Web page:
In the second week of the English Language Teachers’ Summer Seminar at Exeter College Oxford we looked at some of the challenges involved in teaching teenagers. Thanks to the fantastic teachers from all over the world – your stories, ideas and enthusiasm made the course extremely enjoyable and, I hope, useful. Thanks also to Roksana for the reminder to upload the slides 🙂
If you would like an e-copy of the handouts for this course, just get in touch.
The slides from my lecture on ‘Using Literature in the EFL Classroom’ are available here in pdfformat.
The talk was part of the Summer Seminar for English Language Teachers held at Exeter College, Oxford.
It’s time for Oxford University’s two-week English Language Teachers’ Summer Seminar in the beautiful setting of Exeter College.
My course in the first week was on the topic of Promoting Speaking Skills. It was a pleasure to work with fantastic teachers from Colombia, Turkey, Netherlands, Russia, Romania, Czech Rep, Ireland, Peru, Chile, Brazil, Taiwan, Yemen, Japan, Hungary, Switzerland, Italy, Germany, Thailand, Spain, Mexico and Bangladesh: we had a fascinatingly diverse array of classroom experience with which to work and I enjoyed leading the course very much.
As promised, I have put the slides from the week together in one file.
If you would like e-copies of the handouts for each day, email me at email@example.com
The annual summer seminar at Exeter College, Oxford provides English teachers from more than twenty different countries with the chance to spend two weeks in Oxford. It’s such a pleasure to be one of the tutors: it’s an amazing opportunity for us all to broaden our horizons culturally, academically and socially. The fact that the sun has been shining makes it even more special.
With the Olympics now upon us, it’s also been a thrill to see – and then chat to – two Chilean Olympic athletes. Thanks to Google, I know that they are Edward and Yerko Araya, competing in the 20km and 50km walking events. Surreal to watch them tear up and down the Iffley Rd walking faster than some of the cars in Oxford morning traffic. Good luck to them both!
I spent the first two weeks of August in Oxford, working as one of the trainers on the annual summer seminar for English teachers. It was great to work with the other tutors – Adrian Underhill, Hanna Kryszewska, Jon Hird and Charles Boyle – and also fantastic to get to know so many dedicated teachers from all over the world. My two courses were on ‘Teaching Teenagers’ and ‘Promoting Speaking Skills’ and I got to work with teachers from Spain, Greece, Italy, USA, Slovakia, Argentina, Peru, Turkey, Brazil, China, Japan, Norway, the Netherlands, Chile, Colombia and Germany.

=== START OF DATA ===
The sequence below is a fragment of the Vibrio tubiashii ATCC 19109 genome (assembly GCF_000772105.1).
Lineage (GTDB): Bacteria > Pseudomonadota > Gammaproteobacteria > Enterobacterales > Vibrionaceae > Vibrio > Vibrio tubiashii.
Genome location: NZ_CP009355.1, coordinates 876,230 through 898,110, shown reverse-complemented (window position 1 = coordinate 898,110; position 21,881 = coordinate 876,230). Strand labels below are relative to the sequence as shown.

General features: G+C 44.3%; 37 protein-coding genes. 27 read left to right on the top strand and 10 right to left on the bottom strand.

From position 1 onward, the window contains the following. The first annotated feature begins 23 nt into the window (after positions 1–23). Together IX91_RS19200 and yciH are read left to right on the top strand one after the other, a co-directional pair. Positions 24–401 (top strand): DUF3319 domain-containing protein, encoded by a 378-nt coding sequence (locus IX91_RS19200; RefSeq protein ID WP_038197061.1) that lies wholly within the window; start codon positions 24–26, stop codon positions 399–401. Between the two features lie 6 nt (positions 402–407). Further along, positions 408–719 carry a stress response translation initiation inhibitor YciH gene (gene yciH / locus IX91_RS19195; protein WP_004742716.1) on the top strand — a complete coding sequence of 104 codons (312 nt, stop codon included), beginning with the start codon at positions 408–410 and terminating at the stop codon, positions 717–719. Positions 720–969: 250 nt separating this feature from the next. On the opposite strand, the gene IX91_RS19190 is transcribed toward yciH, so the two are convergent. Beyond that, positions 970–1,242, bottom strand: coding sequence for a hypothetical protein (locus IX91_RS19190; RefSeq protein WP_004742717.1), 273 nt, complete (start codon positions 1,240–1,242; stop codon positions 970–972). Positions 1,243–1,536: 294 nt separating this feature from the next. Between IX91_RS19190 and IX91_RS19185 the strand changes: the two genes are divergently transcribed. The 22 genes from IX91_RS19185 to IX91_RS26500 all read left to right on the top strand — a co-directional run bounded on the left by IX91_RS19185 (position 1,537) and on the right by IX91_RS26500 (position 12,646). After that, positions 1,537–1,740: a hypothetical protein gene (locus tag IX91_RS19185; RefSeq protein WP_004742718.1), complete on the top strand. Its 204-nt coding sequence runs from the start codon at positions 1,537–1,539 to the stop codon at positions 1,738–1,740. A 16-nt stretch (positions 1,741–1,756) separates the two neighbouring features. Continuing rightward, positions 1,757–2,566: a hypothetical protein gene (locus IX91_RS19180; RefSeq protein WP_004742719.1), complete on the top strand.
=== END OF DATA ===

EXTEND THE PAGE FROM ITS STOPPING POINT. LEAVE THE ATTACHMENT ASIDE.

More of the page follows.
There were also some great guest lecturers, including Ken Wilson and Shaun Wilden. It was a great experience. My only regret is not having my camera with me.
One outcome of my trip to Oxford is that I finally got around to reading Philip Pullman’s ‘Northern Lights’ – the first part of the His Dark Materials trilogy. The book begins in the great hall of Jordan College, Oxford – which is actually based on Exeter College. And what a great book it is, too!
I’m teaching at the Summer Seminar for English Teachers at Exeter College, Oxford.
Exeter College, Oxford
Click on the link to download the slides from my talk on puzzles and wordplay in the language classroom
The main aim of this talk is to celebrate some wonderful examples of wordplay in English, from puns and palindromes to lipograms and anagrams. If Inspector Morse’s beloved cryptic crosswords are not your cup of tea, then the crossed words of Professor Spooner just might raise a smile. One way or another, we will see how playing with language can be fun for learners of all ages and language levels, whilst thinking about ways of using wordplay to brighten up our lessons. I would also like to address the broader question of how puzzles can help our learners to think about language learning in a positive and creative way.